13. Hmmmm, perhaps she had just left. There is a place setting there, soooooo ...

  14. Following Sharon's lead, I clicked your link and can totally see her. Obviously something happened to the picture which makes this a fun phenomenon. Once I saw her and came back to her post, I can see her there as well. She is looking down at something she is holding as Sharon said. :)

  15. I looked for the other woman and thought maybe she was a ghost. Ha! Glad to see someone else actually saw her.

  16. Here is a link to Mr. Peale on "Find A Grave" which includes a photo of him; clearly the same man.
    It states: Titian Ramsay Peale
    BIRTH 17 Nov 1799
    Philadelphia, Philadelphia County, Pennsylvania, USA
    DEATH 13 Mar 1885 (aged 85)
    Philadelphia, Philadelphia County, Pennsylvania, USA
    Laurel Hill Cemetery
    Philadelphia, Philadelphia County, Pennsylvania, USA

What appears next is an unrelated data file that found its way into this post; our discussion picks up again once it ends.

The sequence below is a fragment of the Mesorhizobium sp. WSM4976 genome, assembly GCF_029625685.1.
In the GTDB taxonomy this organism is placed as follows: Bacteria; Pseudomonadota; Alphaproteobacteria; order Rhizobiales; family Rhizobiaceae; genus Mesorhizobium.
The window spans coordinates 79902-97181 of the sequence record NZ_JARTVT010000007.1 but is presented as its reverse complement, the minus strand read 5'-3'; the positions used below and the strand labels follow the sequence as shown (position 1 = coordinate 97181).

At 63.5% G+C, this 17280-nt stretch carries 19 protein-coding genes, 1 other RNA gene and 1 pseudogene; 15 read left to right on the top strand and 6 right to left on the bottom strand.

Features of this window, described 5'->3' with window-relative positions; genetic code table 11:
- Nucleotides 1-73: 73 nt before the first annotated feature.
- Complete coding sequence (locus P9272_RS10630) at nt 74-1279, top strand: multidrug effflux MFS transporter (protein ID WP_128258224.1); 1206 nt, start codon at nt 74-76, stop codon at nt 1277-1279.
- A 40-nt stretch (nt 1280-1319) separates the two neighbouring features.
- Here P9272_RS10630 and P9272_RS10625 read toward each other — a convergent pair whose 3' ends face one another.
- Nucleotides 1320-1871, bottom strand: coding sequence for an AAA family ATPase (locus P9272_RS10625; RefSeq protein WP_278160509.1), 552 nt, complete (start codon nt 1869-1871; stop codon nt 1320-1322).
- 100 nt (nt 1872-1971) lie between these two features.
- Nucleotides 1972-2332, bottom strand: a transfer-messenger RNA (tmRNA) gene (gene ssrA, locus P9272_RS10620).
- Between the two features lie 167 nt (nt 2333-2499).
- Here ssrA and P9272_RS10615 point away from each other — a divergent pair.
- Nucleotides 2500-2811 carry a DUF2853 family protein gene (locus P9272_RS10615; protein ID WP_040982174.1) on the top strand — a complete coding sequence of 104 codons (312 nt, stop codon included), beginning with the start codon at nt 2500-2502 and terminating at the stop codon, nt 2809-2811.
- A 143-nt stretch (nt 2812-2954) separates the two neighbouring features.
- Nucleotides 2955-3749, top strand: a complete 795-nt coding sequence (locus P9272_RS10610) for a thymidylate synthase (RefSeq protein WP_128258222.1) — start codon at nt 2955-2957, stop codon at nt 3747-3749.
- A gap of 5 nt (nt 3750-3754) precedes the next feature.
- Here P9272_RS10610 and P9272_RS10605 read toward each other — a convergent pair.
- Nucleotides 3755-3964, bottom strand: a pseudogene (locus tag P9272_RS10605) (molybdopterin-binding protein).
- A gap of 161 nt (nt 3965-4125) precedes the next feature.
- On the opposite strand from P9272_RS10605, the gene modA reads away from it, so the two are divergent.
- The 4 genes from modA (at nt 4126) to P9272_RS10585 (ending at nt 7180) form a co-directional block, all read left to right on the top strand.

Artist. Born shortly after the death of his elder half brother, Titian Ramsay, this youngest of Charles Willson Peale's seventeen children was named Titian Ramsay as well. He, like most of his siblings, trained with his father as an artist and naturalist from a young age, and he began collecting and drawing insects as a boy. His drawings were published in American Entomology as early as 1816. He studied anatomy at the University of Pennsylvania, where he made drawings of the specimens in the University's collections. In 1818, he accompanied an expedition to Florida to record the native flora and fauna. He provided illustrations for American Entomology from 1824 to 1828 and for American Ornithology from 1825 to 1833. In 1833, he was elected to the American Philosophical Society. He was regarded as a top field naturalist, an expert taxidermist, and illustrator. On August 18, 1838, he set sail as a member of the South Seas Exploring Expedition as chief naturalist. Peale's expedition report, Mammalia and Ornithology, was initially suppressed due to objections by his colleagues; an altered version was published in 1858. He also assisted his brother Franklin in running the Philadelphia Museum, and became a pioneer in the art of photography. He became an Assistant Examiner at the Patent Office where he worked for almost 25 years. He wrote and illustrated a catalog of Lepidoptera of the New World, The Butterflies of North America, though it was never published. The manuscript is in the collections of the American Museum of Natural History in New York.